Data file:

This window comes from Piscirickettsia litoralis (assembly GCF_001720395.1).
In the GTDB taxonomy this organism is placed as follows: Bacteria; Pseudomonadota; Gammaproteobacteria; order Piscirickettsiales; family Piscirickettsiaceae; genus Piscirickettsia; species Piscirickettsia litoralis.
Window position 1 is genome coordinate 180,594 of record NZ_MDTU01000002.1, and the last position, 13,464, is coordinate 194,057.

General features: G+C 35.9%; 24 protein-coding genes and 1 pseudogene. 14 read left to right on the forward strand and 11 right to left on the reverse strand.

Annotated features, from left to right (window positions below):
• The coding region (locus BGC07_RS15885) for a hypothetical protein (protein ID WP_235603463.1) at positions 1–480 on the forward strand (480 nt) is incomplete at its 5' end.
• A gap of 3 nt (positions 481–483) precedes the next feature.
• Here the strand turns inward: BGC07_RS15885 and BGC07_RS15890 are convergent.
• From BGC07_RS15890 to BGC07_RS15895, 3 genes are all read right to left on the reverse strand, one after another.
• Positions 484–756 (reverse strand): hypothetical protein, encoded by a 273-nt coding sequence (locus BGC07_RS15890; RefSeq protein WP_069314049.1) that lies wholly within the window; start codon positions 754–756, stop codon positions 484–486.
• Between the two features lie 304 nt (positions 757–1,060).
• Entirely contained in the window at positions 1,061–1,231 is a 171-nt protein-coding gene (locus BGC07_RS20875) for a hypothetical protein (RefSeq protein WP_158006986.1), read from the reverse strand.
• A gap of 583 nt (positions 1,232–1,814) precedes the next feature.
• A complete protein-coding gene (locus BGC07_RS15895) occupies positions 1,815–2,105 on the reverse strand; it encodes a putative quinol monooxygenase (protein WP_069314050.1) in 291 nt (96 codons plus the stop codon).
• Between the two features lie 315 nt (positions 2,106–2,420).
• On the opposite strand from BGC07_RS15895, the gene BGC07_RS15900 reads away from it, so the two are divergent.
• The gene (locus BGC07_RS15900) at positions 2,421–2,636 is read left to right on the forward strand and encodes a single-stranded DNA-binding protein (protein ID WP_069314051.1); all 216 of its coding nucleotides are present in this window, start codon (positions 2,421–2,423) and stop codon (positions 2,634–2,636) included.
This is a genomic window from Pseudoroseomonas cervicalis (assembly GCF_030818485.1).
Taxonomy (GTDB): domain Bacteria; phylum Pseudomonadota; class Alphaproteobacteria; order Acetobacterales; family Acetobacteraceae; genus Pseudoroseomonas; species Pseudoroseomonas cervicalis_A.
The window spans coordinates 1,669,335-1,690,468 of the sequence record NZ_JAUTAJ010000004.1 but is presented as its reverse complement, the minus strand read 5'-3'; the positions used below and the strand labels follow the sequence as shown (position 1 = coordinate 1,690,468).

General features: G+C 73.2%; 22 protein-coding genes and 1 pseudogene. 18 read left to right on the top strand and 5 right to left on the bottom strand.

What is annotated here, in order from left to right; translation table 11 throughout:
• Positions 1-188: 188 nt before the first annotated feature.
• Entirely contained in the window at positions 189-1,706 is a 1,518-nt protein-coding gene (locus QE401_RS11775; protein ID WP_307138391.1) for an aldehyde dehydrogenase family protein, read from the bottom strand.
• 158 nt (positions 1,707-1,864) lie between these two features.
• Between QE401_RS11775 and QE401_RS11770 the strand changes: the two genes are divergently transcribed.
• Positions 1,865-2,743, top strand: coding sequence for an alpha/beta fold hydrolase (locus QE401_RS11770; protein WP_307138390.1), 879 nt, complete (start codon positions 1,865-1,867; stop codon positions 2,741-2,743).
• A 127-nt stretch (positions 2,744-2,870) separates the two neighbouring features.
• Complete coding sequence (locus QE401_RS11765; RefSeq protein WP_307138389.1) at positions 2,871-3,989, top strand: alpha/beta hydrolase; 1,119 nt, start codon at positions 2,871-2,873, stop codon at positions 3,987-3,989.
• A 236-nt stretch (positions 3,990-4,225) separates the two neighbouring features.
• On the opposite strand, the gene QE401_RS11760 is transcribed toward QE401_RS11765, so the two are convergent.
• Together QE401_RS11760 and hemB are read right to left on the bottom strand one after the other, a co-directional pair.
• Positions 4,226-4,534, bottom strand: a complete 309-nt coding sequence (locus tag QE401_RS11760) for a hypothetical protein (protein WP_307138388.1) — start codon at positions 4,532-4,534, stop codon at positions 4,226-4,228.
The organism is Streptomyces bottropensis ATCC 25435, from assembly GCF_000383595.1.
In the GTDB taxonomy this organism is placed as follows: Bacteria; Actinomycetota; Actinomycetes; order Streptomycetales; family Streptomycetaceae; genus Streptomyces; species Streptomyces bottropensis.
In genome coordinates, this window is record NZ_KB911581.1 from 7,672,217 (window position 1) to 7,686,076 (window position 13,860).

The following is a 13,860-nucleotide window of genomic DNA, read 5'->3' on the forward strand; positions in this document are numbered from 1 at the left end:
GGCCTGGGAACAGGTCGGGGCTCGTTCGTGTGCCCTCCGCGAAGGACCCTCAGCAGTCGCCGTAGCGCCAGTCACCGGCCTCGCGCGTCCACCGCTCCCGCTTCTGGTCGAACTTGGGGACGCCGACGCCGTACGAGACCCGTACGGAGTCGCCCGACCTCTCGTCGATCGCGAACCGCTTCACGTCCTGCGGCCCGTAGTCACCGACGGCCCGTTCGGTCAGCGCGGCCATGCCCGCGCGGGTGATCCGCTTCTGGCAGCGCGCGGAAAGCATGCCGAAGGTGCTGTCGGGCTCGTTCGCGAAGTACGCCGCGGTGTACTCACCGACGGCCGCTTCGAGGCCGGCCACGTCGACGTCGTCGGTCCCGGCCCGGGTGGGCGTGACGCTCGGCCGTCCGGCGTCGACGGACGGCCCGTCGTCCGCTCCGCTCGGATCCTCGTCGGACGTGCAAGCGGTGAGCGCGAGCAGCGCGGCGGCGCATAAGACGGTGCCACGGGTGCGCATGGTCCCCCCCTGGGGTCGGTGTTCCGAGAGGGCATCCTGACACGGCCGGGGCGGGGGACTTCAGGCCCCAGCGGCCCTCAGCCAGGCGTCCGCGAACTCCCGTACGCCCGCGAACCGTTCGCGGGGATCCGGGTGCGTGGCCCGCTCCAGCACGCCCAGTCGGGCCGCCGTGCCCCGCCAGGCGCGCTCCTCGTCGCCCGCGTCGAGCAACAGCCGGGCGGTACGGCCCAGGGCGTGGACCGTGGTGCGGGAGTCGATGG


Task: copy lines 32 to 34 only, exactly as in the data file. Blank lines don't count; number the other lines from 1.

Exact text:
• Together QE401_RS11760 and hemB are read right to left on the bottom strand one after the other, a co-directional pair.
• Positions 4,226-4,534, bottom strand: a complete 309-nt coding sequence (locus tag QE401_RS11760) for a hypothetical protein (protein WP_307138388.1) — start codon at positions 4,532-4,534, stop codon at positions 4,226-4,228.
The organism is Streptomyces bottropensis ATCC 25435, from assembly GCF_000383595.1.